Think about your network architecture. Maybe it's something older that needs more attention. Or perhaps you're lucky enough to have something shiny and new. In either case, the odds are very good that you have a few devices in your environment that you just can't live without. Maybe it's some kind of load balancer or application delivery controller. Maybe it's an IP Address Management (IPAM) device that was built ages ago but hasn't been updated in forever.

The truth of modern networks is that many of them rely on devices like this as a lynchpin to keep important services running. If those devices go down, so too do the services that you provide to your users. Gone are the days when a system could just be powered down until the screaming started. Users have come to rely on the complicated mix of products in their environment to perfect their workflows to do the most work possible in the shortest amount of time. So how can these problem devices be dealt with?

Know Your Enemy

First and foremost, you must know about these critical systems. You need to have some kind of monitoring system in place that can see when these devices are performing at peak efficiency or when they aren't doing so well. You need to have a solution that can look outside simple SNMP strings and give you a bigger picture. What if the hard drive in your IPAM system is about to die? What about when the network interface on your VPN concentrator suddenly stops accepting 50% of the traffic headed toward it? These are things you need to know about ASAP so they can be fixed with a minimum of effort.

Your monitoring solution should help you keep track of these devices while giving you plenty of options for alerts. A VPN concentrator isn't going to be a problem if it's offline during the workday. But if it goes down the night before the quarter reports are due, the CFO is going to be calling and need answers. Make sure you can configure your device profiles with alert patterns that give you a chance to fix things before they become problems. Also make sure that the alerts help you keep track of the individual pieces of the solution, not just the up or down status of the whole unit.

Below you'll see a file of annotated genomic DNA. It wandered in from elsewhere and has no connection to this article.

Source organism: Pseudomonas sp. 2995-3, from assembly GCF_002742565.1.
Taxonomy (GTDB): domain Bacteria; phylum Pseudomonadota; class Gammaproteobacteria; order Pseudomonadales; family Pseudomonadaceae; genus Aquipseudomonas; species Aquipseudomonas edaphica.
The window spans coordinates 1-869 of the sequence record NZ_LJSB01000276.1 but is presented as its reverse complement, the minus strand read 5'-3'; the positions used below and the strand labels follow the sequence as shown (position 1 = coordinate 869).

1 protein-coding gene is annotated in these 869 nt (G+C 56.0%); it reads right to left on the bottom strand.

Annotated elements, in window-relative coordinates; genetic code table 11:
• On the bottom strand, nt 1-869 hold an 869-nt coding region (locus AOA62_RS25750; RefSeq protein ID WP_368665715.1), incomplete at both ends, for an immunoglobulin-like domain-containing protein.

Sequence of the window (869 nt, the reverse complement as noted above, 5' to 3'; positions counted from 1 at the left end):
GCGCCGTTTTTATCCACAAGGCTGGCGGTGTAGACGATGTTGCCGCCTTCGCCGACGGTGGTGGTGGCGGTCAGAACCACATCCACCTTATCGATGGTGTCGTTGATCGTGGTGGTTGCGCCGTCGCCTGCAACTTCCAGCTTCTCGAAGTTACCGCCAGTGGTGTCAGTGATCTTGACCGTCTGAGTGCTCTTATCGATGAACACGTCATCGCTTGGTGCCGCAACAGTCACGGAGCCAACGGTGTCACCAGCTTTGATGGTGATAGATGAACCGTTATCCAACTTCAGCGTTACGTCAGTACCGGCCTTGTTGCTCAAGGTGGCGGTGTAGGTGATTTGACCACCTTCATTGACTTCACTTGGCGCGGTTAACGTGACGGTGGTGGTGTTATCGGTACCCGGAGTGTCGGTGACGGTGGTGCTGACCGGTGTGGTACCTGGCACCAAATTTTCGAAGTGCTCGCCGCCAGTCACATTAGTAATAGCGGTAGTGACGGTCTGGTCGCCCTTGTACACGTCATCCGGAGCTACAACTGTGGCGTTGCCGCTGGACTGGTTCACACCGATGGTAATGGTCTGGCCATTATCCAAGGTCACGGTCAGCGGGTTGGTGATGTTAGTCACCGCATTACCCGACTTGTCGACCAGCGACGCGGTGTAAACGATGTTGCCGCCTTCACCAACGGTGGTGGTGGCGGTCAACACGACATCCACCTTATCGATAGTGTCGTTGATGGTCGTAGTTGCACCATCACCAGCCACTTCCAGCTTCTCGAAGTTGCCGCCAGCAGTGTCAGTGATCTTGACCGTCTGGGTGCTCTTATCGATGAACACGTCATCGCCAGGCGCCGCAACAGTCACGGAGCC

Be Ready To Replace

The irony of being stuck with these "problem children" types of devices is that they are the ones that you want to replace more than anything but can't seem to find a way to remove. So how can you advocate for the removal of something so critical?

The problem with these devices is not that the hardware itself is indispensable. It's that the service the hardware (or software) provides is critical. Services can be provided in many different ways. So long as you know what service is being provided, you can create an upgrade path to remove hardware before it gets to the "problem child" level of annoyance.

Most indispensable services and devices get that way because no one is keeping track of who is using them or how they are being used. Workflows created to accomplish a temporary goal often end up becoming a permanent fixture. It's important to keep a record of all the devices in your network and know how often they are being used. Regularly update that list to know what has been recently accessed and for how long. If the device is something that is scheduled to be replaced soon, a preemptive email about the service change will often find a few laggard users that didn't realize they were even using the device. That will help head off any calls after it has been decommissioned and retired to a junk pile.

Every network has problem devices that are critical. The trick to keeping them from becoming real problems lies less in trying to do without them and more with knowing how they are performing and who is using them. With the right solutions in place to keep a wary eye on them and a plan in place to replicate and eventually replace the services they provide, you can sleep a bit better a night knowing that your problem children will be a little less problematic.